Why doesn’t plant genetic resistance last?
Genetic resistance is often only transient due to the constant evolution of disease-causing pathogens. Faced with these ever-changing pathogen populations, breeders are forced to constantly identify new resistance genes and introduce them into elite cultivars to maintain protection in commercial crops.
Resistance genes often recognise a corresponding molecule produced by a pathogen. Upon this recognition a defence response is activated in the plant to give resistance. However, pathogen populations can rapidly change or lose a recognised molecule to avoid recognition by a plant resistance gene product, causing resistance breakdown.
Stacked genes: A gene resistance sandwich
An ever-growing number of wheat rust resistance genes have been cloned, and most of these gene products each recognise a unique molecule produced by the rust pathogen. If these genes are used singularly they tend to breakdown rapidly due to the dispensable nature of the pathogen molecules being recognised. However, while the pathogen can readily lose one recognised molecule, it becomes progressively harder and harder to lose more and more of these molecules all at the same time.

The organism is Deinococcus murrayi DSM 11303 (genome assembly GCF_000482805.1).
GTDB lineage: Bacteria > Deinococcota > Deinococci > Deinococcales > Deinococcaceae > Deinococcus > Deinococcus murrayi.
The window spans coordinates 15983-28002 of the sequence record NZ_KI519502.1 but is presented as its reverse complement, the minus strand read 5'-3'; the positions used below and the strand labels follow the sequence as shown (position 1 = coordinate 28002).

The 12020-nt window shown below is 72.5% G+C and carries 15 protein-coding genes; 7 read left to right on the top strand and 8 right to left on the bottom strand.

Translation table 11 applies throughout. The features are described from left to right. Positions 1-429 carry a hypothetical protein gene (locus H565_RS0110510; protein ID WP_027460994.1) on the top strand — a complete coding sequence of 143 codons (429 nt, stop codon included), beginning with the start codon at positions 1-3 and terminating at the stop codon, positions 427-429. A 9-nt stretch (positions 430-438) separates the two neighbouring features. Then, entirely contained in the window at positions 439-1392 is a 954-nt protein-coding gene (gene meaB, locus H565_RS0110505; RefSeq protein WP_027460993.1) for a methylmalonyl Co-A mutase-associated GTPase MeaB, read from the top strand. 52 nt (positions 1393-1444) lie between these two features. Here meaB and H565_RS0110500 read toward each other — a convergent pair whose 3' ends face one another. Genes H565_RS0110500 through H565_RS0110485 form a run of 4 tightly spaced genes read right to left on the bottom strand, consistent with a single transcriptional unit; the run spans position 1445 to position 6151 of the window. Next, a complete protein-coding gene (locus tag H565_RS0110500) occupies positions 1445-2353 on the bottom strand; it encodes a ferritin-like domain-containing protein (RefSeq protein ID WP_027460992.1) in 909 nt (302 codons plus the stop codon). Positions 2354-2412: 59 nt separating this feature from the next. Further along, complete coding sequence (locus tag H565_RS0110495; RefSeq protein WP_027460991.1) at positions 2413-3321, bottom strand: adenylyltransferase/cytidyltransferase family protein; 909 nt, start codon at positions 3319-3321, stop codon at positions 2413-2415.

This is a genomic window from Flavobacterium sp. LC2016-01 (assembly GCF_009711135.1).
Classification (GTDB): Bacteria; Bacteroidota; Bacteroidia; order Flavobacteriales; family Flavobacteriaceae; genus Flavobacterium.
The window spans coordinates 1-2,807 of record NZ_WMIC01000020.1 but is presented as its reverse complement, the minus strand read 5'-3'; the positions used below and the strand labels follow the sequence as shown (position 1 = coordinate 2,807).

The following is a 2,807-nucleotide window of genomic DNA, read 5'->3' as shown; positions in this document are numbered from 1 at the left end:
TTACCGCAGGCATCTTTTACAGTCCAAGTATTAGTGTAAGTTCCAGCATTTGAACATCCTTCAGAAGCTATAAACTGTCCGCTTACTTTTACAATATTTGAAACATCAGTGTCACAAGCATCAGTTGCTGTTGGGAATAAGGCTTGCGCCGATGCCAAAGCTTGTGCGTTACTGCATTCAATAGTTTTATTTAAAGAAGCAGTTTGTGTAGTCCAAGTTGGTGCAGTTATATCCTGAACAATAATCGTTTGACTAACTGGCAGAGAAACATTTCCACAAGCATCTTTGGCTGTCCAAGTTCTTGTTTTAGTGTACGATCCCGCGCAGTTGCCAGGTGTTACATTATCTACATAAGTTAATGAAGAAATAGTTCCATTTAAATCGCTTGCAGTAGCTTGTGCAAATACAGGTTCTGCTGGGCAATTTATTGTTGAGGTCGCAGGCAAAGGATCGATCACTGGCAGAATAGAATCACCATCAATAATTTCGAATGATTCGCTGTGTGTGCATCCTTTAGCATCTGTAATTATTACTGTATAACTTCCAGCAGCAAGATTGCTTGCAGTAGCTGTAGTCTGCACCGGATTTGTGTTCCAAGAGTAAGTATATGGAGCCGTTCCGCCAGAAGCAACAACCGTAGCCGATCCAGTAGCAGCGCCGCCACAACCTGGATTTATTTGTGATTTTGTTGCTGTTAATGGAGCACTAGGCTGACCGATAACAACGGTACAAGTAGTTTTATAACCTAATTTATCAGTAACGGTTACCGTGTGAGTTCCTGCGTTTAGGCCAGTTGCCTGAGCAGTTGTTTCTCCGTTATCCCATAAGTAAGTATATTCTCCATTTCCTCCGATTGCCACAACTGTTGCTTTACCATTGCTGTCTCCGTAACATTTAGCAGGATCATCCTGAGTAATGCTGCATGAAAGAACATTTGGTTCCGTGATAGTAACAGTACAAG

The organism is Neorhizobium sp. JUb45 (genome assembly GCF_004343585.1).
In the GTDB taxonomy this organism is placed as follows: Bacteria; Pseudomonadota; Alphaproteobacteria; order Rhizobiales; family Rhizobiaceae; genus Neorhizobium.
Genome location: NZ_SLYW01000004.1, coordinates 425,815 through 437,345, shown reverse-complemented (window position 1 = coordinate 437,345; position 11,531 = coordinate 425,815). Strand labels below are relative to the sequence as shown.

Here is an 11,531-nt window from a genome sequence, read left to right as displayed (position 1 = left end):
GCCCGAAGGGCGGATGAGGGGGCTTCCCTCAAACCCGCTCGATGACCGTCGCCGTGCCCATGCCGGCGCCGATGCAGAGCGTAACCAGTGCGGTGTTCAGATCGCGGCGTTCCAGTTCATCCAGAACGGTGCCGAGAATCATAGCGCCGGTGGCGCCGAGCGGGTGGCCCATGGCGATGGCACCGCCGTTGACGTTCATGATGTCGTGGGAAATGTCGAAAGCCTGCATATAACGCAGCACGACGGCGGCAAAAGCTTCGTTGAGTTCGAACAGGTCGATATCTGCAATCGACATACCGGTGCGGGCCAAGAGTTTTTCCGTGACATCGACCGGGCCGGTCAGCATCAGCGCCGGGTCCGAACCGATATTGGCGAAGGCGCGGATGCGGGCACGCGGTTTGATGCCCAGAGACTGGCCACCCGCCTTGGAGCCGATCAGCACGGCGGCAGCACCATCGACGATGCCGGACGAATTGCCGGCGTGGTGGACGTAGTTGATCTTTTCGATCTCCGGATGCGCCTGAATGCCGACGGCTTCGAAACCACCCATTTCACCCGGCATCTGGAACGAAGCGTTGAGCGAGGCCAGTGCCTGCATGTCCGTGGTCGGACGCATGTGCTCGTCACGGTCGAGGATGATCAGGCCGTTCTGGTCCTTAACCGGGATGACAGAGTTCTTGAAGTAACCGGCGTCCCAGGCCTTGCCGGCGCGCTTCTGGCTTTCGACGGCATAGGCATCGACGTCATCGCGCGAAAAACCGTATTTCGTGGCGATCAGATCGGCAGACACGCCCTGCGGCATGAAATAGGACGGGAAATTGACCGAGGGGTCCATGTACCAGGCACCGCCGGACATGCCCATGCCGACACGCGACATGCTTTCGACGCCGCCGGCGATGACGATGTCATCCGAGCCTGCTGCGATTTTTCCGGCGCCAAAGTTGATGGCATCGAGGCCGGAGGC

This is why we have worked to combine resistance genes together, and give more durable resistance. Resistance genes to wheat rusts, and other diseases, can be combined by breeding. However, this is laborious to do and even harder to keep all the genes together in subsequent breeding. To overcome these difficulties we have combined (stacked) five different stem rust resistance genes at a single locus.
Longer lasting pathogen protection
Using cloned wheat stem rust resistance genes, we have physically combined five stem rust resistance genes into a single molecule, in addition to a 35S-hygromycin selectable marker gene2. This DNA construct we named the Big 5.
All these genes were introduced into a single location in the wheat genome using a bacterium, Agrobacterium, that naturally introduces DNA into plant cells. As these genes are physically linked, they will remain together as a single unit when used for breeding and the multigene nature of the resistance promises to increase the longevity of all the resistance genes in the stack. This was challenging because combining all these large genes together results in a very large molecule to manipulate and transform. To achieve this, we had to develop a unique sequential cloning system and screen a large number of transgenic wheat lines to find ones that had all the genes present. These lines, however, showed very high levels of field resistance to wheat stem rust and were resistant to a diverse global panel of wheat stem rust isolates. More gene stacks to stem rust and stripe rust are now being developed.
This work was undertaken in collaboration with the University of Minnesota (USA), Aarhus University (Denmark), John Innes Centre (UK), United States Department of Agriculture and Xianjing University (China) and Funded by the 2Blades Foundation.